SIX AMERICANS AND ONE BRIT IN HISTORIC YACHT SAILING FROM NEW ZEALAND TO AUSTRALIA MYSTERIOUSLY VANISHED, NO CONTACT FOR THREE WEEKS

Yacht

  • Crew on board the schooner have not made contact for three weeks
  • Three American men, three American women and one male Brit are missing
  • The boat left the Bay of Islands in northern New Zealand on May 29

By Jill Reilly

Mystery surrounds the fate of six Americans and one Briton who vanished while sailing from New Zealand to Australia.

The American schooner has not made contact for three weeks – it left Opua in the Bay of Islands and was headed to Newcastle, Australia.

Maritime New Zealand said today that searches by plane this week found no sign of the 70-foot (21-metre) wooden vessel named Nina, which was built in 1928. 

 
yacht Missing: Fears grow over seven people aboard the American schooner, Nina, that disappeared between New Zealand and Australia
 
 
FearsFears: A yacht sailing has gone missing, prompting fears for the safety of the seven crew on board. The American schooner has not made contact for three weeks – it left Opua in the Bay of Islands and was headed to Newcastle, Australia
 Authorities say there are three American women and three American men aged between 17 and 73 on board.

Also aboard is a British man, aged 35.

 The boat left the Bay of Islands in northern New Zealand on May 29.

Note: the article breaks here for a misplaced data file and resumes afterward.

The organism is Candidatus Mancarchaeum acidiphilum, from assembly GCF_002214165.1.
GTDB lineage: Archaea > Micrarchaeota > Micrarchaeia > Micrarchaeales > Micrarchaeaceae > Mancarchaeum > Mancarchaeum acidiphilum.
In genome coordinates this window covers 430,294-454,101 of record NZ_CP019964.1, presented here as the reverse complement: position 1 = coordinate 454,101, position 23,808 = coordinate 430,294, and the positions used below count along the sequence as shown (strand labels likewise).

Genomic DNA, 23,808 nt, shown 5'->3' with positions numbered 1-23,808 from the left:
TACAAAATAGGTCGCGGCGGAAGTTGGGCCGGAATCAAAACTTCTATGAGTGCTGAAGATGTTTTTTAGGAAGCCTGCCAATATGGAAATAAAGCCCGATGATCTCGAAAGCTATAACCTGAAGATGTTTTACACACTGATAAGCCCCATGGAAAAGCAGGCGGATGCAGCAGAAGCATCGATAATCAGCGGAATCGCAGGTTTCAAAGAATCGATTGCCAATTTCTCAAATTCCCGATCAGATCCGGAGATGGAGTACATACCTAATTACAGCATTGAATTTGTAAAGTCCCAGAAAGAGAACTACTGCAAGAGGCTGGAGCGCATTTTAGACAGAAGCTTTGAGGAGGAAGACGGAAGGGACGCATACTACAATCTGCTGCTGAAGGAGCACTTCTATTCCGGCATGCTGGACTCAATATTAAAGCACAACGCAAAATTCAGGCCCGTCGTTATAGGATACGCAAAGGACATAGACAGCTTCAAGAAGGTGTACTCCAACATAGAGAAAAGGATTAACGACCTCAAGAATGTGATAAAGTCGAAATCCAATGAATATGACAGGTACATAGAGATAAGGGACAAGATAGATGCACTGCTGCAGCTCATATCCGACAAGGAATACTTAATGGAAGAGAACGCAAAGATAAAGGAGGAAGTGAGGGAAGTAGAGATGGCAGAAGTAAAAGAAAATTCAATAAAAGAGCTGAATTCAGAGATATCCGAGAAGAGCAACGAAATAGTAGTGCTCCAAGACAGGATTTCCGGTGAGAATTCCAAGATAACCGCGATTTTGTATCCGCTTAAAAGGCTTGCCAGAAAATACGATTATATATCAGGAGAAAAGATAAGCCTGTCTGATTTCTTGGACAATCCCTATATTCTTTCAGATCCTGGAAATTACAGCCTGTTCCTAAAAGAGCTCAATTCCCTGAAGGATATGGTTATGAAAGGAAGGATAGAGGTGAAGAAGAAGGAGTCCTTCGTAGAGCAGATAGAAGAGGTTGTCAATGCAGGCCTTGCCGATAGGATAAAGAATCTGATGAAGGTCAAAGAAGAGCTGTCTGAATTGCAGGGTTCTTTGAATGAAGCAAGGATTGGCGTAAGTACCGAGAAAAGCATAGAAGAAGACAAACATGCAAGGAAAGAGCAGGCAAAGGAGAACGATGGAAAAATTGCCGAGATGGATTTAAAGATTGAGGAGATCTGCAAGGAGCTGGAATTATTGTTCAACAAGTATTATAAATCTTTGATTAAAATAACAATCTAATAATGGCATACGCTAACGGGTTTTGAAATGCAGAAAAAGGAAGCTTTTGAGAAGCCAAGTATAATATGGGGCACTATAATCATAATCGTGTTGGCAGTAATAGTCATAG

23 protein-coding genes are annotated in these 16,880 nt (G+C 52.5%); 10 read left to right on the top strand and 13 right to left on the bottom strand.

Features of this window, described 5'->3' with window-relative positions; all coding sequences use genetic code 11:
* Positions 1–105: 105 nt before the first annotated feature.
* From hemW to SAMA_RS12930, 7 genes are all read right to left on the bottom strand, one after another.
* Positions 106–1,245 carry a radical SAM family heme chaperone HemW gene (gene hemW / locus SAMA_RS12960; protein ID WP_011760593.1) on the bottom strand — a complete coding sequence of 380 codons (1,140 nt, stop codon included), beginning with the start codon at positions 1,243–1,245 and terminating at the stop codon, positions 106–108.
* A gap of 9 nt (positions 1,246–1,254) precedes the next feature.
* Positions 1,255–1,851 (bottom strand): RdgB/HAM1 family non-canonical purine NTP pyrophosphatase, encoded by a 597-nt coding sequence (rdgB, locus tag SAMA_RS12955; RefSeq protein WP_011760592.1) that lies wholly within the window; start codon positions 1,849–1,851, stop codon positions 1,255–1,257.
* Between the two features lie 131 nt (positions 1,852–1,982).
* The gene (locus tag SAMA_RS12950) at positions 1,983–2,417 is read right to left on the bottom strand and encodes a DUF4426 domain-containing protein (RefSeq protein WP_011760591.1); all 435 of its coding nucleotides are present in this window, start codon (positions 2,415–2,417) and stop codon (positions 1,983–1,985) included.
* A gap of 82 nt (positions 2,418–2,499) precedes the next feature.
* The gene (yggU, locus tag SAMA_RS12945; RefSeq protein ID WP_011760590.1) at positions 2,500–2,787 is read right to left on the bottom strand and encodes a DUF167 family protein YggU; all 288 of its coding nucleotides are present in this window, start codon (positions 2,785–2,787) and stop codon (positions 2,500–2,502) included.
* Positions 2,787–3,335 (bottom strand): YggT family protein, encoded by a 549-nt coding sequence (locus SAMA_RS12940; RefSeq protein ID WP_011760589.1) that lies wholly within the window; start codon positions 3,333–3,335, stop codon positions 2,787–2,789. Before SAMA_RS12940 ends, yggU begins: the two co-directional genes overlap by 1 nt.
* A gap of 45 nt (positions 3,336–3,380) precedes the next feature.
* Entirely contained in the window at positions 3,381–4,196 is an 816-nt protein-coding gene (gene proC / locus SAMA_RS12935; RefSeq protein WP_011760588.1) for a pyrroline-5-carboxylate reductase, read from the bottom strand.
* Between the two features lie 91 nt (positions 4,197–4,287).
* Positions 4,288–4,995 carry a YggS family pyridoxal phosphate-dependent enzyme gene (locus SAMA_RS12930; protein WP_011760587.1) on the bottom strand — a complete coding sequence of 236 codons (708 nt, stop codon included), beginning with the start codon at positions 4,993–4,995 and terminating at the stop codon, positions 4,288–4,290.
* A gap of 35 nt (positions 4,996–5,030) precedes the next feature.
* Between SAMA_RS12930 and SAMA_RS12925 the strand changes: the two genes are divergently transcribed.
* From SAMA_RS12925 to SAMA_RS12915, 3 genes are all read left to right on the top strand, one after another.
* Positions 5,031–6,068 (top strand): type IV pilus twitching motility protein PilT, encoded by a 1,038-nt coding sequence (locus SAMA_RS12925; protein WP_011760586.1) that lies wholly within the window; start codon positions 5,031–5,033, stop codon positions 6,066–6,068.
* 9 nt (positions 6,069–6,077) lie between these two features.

Authorities say the last communication was on June 4, when the Nina was about 370 nautical miles west of New Zealand.

Steve Rendle, a spokesman for the Rescue Coordination Centre New Zealand, said authorities were first alerted to a potential problem on June 14, when they were contacted by concerned family members of the crew.

A storm that day saw winds gusting up to 110 kilometers (68 miles) per hour and waves of up to 8 meters (26 feet). 

YachtVanished: Maritime New Zealand said that searches by plane this week found no sign of the 70-foot wooden vessel named Nina
MissingMissing: The boat left the Bay of Islands, pictured, in northern New Zealand on May 29. Authorities say the last communication was on June 4, when the Nina was about 370 nautical miles west of New Zealand

‘Quite often when yachts are sailing around, they have their own arrangements when it comes to keeping in contact,’ he said.

He said the boat had an emergency locator beacon aboard but it had not been activated.

Rendle said authorities began a communications search on June 14, which involved attempting to contact the boat through various radio frequencies as well as contacting other boats in the same area.

He said a New Zealand Air Force plane on Tuesday conducted a search around the area where the boat went missing.

A second search by the plane on Wednesday went as far as the Australian coast but again turned up nothing.

He said he didn’t have an exact timetable for the boat’s trip, but that authorities would have expected it to have arrived in Australia by this week.
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